What is Status Epilepticus? What should you know about it? Status epilepticus is characterized as a seizure that lasts longer than 5 minutes or has multiple seizures within 5 minutes without returning to a normal state of consciousness after the episodes. This time-sensitive aspect of the condition is why it is so vital to time a seizure.
There are multiple types of Status Epilepticus, one being Convulsive Status Epilepticus. This is when the seizure(s) are tonic-clonic in nature. A Status of this nature requires medical intervention. There is also Nonconvulsive Status Epilepticus. This is when someone is seen “staring off.” There is no determined time frame for when this becomes an emergency, but the rule of thumb is once it lasts longer than the person’s usual seizures, it becomes Status Epilepticus.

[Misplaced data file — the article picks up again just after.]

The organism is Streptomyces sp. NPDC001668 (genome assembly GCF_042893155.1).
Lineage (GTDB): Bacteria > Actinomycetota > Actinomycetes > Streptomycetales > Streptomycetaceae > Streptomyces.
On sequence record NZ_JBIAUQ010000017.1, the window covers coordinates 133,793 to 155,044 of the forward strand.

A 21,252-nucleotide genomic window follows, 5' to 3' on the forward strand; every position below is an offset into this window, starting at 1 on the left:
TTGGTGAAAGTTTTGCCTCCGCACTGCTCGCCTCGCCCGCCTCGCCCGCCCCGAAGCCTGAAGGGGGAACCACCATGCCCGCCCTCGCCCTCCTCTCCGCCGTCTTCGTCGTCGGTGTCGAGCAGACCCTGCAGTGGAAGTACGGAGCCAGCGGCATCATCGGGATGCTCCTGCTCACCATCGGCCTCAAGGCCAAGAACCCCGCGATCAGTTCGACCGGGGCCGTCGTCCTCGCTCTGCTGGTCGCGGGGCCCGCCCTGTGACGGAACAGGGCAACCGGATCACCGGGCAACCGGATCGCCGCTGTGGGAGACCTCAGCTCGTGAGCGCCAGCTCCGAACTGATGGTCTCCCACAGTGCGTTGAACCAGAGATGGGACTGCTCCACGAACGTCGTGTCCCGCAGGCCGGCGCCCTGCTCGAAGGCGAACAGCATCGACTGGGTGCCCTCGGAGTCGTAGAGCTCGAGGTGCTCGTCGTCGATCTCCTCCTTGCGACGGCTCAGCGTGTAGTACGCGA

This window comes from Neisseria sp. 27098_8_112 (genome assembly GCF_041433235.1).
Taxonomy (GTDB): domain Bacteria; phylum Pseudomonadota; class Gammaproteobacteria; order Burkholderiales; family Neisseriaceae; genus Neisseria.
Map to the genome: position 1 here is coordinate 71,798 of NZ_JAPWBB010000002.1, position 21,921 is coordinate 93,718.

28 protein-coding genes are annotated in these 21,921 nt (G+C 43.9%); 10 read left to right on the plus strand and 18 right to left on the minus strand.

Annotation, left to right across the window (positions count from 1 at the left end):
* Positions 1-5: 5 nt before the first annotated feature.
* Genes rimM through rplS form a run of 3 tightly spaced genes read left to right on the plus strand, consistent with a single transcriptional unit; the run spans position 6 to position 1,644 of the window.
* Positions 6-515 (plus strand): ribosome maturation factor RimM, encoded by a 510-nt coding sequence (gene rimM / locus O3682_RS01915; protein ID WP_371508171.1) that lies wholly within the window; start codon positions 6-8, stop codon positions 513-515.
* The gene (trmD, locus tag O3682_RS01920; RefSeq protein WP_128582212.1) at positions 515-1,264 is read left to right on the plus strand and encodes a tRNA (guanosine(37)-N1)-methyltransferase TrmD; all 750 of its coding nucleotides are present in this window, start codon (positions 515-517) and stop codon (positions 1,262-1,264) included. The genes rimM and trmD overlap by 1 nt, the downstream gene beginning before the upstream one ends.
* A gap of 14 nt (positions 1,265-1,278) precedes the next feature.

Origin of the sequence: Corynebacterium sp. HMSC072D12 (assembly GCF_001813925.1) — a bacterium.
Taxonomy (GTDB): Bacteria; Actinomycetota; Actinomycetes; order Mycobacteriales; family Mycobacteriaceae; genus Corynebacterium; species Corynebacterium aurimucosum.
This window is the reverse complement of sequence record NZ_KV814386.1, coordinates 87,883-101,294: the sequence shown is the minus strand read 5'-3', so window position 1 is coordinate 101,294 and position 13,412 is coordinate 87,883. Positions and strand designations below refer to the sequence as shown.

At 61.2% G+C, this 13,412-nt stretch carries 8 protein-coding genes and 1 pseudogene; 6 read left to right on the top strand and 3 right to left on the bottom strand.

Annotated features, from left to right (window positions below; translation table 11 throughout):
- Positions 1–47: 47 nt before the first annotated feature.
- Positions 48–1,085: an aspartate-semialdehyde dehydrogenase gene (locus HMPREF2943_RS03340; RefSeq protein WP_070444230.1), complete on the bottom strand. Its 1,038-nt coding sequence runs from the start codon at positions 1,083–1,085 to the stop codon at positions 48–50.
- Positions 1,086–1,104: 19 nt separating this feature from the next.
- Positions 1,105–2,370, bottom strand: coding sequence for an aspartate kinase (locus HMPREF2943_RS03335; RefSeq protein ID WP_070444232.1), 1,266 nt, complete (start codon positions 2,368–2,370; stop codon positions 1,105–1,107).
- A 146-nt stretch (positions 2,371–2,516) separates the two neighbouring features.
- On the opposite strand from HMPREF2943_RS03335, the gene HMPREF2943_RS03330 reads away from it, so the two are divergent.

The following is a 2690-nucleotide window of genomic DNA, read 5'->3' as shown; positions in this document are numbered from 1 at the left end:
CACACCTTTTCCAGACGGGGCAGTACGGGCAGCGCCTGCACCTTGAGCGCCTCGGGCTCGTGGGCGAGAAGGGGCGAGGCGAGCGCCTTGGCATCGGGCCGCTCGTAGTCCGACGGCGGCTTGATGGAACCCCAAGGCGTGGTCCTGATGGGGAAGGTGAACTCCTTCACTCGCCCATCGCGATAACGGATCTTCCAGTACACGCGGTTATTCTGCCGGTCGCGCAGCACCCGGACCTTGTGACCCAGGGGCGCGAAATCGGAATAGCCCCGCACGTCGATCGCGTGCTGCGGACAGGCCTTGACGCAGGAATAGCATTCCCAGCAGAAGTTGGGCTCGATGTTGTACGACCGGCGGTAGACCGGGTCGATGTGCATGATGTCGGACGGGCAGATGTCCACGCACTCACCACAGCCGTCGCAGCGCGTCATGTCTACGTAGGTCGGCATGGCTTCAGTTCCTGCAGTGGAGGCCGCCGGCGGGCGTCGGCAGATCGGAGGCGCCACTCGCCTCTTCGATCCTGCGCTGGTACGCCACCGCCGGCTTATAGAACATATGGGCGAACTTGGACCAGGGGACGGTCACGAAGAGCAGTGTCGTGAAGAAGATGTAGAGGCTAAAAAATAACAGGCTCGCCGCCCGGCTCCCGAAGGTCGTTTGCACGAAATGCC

What should you do if someone is in Status Epilepticus? First, you want to practice your basic Epilepsy first aid. Put them on their side, clear objects away from them, loosen any tight clothing, make sure their airway is secure, etc. (please see other posts and information online for further advice on basic first aid). If you know that the individual has rescue medicine, administer the medication when they become Status. If the individual does not have medication or you are unsure how to give the medication, call 911 properly. It is extremely important that if a friend or loved one has epilepsy, you ask them to review their personal medication requirements and show you how to administer said medication properly.
Common forms of emergency medicine include nasal spray or liquid that gets put on the gums. These medications are easy to use if appropriately educated. Please refer to your basic seizure first aid and ask the people you know that have epilepsy what to do if they go into Status Epilepticus and if they have emergency medication and how to use it.